The damaged Fukushima No. 1 nuclear power plant is contaminating seawater with heavy amounts of iodine-131 and other radioactive materials.
Here are questions and answers regarding the latest threat from the ongoing radiation leaks.
Where is the leak into the ocean coming from?
Tokyo Electric Power Co. said it hasn’t tracked down how radioactive materials leaked into the sea. Tepco officials speculated Saturday that it was somehow flowing directly from the plant, because no radioactivity spikes were observed on site. There was also no rain that could have caused atmospheric concentrations of iodine and other radioactive substances to fall to the sea.
Are the leaks substantial?
The Nuclear and Industrial Safety Agency said Monday it detected radioactive iodine-131 about 30 meters from reactors No. 5 and 6, or about 1,150 times the government safety limit. This followed revelations Sunday that iodine-131 measured about 300 meters away from reactor No. 1 hit 1,850 times the limit, suggesting the leak is spreading.
How long will the leaks continue to effect the environment?
That depends on the half-life of the materials, which is the time it takes the radioactivity of a specific substance to decrease by half. Iodine-131’s half-life is about eight days but the half-life of cesium-137 is about 30 years.
The massive iodine-131 leak will not only be diluted by the sea, but also by the time it takes to reach fish and other marine products, pundits say. This is because both materials are water-soluble.
But this all depends on how fast Tepco can determine the cause of the leak and stop the radioactive water from discharging. So far the utility appear to be clueless.
Is the level of the leaks safe?
NISA said people within 20 km of the nuclear plant have already evacuated, hence the seawater contamination does not pose any immediate threat to their health. Nuclear Safety Commission of Japan Chairman Haruki Madarame also said Saturday that radioactive particles “are diluted and spread out” in seawater, adding there is no harm in eating fish from the coast because the levels of contamination would be negligible.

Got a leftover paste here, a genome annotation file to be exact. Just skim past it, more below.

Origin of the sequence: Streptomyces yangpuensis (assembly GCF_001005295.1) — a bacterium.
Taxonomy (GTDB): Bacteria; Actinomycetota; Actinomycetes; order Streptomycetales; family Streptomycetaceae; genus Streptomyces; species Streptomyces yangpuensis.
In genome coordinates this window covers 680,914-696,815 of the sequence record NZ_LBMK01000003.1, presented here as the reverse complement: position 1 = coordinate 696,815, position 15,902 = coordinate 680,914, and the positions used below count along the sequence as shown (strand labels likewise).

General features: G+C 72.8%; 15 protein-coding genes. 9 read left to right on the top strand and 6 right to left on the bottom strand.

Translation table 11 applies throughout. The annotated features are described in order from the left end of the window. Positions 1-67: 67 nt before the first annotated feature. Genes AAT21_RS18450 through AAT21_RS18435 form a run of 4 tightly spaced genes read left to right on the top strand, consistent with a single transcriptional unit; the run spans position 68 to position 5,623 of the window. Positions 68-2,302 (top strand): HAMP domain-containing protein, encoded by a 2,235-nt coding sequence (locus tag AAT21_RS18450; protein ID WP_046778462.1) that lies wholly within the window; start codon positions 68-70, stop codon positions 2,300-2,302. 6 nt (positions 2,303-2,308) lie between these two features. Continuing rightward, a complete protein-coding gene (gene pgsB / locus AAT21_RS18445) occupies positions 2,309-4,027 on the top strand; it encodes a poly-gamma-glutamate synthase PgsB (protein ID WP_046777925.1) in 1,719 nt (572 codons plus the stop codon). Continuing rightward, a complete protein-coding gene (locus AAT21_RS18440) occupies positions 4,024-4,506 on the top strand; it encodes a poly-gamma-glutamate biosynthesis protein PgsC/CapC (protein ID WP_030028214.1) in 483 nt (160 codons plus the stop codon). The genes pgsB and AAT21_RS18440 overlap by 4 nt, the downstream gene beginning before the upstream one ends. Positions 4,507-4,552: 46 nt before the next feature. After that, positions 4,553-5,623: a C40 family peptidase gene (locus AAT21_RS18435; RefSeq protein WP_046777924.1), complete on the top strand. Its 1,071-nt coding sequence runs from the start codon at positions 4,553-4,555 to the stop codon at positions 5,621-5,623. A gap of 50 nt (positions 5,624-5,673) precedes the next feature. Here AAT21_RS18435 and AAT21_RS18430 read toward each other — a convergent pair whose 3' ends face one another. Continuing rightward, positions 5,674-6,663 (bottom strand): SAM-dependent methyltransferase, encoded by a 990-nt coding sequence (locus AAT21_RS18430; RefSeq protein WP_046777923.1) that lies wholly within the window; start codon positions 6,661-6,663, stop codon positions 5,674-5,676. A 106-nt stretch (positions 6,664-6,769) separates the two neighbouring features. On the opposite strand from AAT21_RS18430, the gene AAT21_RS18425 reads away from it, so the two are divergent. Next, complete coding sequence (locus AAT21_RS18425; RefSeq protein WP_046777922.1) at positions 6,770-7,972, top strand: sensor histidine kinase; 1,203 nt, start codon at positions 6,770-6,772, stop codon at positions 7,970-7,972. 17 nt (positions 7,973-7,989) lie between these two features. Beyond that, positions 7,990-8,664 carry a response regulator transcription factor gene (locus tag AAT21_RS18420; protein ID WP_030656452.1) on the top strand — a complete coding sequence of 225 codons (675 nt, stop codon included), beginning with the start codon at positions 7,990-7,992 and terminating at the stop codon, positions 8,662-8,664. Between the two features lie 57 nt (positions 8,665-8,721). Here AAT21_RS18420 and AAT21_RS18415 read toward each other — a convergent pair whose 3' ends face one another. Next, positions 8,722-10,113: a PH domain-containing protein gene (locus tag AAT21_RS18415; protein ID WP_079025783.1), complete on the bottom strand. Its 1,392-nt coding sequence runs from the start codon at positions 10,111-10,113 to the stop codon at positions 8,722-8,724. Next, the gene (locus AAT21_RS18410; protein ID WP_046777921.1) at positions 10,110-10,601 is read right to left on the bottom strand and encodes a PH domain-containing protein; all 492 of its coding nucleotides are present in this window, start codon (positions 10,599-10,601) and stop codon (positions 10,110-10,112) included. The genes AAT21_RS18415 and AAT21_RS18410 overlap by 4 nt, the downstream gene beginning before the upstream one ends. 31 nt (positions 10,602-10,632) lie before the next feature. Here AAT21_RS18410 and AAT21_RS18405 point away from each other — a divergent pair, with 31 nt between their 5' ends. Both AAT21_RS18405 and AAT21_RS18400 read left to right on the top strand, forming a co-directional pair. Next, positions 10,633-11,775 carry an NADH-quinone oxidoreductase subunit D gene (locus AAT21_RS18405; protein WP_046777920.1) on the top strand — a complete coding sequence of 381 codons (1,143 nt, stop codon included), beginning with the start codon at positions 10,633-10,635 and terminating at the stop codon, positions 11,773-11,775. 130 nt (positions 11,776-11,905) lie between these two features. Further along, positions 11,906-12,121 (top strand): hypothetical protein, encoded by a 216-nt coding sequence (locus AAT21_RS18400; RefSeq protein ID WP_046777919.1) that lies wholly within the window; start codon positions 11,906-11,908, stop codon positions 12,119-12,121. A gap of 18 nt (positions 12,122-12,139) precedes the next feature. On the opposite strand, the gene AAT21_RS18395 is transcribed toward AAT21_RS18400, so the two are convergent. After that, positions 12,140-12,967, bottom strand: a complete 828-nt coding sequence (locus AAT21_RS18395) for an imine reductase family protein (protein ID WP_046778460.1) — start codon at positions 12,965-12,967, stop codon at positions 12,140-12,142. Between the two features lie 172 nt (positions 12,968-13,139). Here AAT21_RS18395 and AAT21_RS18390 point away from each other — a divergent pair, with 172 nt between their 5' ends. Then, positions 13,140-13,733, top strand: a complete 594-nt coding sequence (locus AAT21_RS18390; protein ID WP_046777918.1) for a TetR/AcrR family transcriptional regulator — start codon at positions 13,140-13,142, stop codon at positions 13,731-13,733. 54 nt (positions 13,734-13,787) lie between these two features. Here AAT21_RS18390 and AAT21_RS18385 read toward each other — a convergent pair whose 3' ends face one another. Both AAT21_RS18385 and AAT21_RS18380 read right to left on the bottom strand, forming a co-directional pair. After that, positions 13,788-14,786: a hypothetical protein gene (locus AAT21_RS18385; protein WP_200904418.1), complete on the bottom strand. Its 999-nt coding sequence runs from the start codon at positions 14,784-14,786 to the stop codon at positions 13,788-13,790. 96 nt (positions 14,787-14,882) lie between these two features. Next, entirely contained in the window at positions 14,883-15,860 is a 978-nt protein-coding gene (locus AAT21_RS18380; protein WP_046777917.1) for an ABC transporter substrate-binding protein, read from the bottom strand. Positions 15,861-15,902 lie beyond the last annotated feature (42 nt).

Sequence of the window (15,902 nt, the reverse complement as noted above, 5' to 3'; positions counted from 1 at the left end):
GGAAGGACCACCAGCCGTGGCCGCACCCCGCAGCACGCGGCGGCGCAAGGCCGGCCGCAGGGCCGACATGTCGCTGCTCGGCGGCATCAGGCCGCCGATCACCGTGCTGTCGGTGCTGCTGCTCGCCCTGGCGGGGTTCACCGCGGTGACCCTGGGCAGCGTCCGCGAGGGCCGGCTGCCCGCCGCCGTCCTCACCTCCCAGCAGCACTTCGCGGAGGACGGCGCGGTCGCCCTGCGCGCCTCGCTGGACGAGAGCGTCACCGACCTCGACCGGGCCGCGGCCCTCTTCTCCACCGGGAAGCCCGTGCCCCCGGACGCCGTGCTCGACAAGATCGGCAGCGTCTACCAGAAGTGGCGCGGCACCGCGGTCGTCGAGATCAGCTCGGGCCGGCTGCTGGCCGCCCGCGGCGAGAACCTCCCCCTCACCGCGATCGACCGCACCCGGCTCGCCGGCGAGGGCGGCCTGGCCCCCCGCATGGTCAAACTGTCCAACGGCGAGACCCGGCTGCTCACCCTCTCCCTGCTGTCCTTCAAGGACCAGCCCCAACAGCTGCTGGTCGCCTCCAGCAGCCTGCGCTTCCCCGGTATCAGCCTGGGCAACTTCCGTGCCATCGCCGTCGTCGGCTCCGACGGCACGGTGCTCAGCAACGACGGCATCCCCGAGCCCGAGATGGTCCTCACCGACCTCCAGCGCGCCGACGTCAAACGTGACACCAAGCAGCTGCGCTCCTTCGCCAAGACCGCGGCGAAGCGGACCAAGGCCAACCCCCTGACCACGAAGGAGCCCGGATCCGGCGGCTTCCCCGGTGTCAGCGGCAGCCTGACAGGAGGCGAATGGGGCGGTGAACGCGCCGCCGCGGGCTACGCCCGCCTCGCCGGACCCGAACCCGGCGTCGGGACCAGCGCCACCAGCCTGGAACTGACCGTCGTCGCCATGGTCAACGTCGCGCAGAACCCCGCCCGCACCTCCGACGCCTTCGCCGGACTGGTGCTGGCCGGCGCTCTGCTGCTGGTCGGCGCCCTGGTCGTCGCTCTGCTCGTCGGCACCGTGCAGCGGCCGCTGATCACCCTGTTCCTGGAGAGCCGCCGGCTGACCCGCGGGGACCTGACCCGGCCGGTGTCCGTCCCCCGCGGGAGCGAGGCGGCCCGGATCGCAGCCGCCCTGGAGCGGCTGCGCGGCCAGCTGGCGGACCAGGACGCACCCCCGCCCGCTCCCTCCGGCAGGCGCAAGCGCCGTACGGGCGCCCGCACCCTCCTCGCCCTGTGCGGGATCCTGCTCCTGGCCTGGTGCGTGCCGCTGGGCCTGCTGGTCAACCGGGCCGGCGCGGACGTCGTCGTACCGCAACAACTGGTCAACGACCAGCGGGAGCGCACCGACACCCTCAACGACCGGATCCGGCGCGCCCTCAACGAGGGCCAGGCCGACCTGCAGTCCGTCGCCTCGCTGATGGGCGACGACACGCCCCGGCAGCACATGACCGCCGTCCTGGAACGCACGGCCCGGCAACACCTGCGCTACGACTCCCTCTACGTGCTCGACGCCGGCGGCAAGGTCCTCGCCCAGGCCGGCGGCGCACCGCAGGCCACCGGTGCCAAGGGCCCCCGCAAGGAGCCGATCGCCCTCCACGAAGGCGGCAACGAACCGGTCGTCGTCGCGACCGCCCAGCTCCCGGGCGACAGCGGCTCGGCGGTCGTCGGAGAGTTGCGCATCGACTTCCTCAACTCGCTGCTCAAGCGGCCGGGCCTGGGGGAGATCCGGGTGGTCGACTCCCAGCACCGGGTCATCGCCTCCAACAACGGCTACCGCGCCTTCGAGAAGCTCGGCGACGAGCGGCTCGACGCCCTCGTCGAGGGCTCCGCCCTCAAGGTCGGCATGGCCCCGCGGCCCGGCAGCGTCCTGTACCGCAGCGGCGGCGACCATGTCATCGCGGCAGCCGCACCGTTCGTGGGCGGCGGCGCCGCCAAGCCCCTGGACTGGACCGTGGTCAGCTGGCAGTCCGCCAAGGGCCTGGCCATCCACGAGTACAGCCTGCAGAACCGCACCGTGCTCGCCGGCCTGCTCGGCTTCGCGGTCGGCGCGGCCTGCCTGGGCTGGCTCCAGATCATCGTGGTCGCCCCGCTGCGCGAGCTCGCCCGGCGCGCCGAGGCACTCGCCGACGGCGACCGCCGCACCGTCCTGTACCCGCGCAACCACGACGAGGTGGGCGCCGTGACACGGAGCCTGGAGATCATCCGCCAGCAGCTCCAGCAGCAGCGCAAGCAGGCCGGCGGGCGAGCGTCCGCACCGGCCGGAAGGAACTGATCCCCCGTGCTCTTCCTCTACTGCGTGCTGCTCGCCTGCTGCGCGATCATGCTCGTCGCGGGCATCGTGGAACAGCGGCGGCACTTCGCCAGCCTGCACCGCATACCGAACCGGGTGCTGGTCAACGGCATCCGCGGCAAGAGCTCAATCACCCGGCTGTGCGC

So far the agencies’ claims appear to be true.
According to a survey conducted 30 km off the Fukushima plant by the Education, Culture, Sports, Science and Technology Ministry, the level of iodine-131 has seen a substantial drop.
Where is the radioactive water likely to flow?
The Okhotsk current and Kuroshio current meet off the Pacific coast. Seawater off Fukushima Prefecture is pushed southbound by the Okhotsk current toward Chiba Prefecture. There it will meet the northward Kuroshio (Black) current, and the two will push whatever radioactive water they contain away from Honshu into the Pacific.
Which marine products are vulnerable?
A survey by Tokyo-based Marine Ecology Research Institute shows that cesium-137 tends to accumulate in larger fish near the top of the food chain.
While the radioactivity of iodine-131 will be halved every 8 days, that will not be the case for cesium-137 — which is raising concerns.
Have there been any signs of fish contamination similar to that of the vegetables around the area?
At this point, no. For example, Chiba Prefecture on Friday studied anchovies, mackerel, spear squid and flounder caught off its shores. None was found to have contamination over state standards.
Is the situation under control?
As of now it appears things are not out of hand, but circumstances may change considering the tons of water that have been sprayed on the reactors to cool them down, as well as the leaks that may be coming from the reactor cores, or the spent-fuel pools above them, and the dangerous radioactive materials involved.
“The radioactive particles will be diluted, and iodine-131 has a half-life of 8 days,” Kanazawa University professor Seiya Nagao told The Japan Times, hinting it is not a major concern.
But the expert on environmental monitoring and radionuclides warned that cesium has a much longer half-life and often accumulates in fish meat. While iodine-131 concentrates in the thyroid gland and increases the risk of thyroid cancer, cesium-137, once ingested, is accumulated by muscle tissues in the human body.
Experts say this may increase the risk of cancer.
“Its hard to tell if everything is under control at this point.”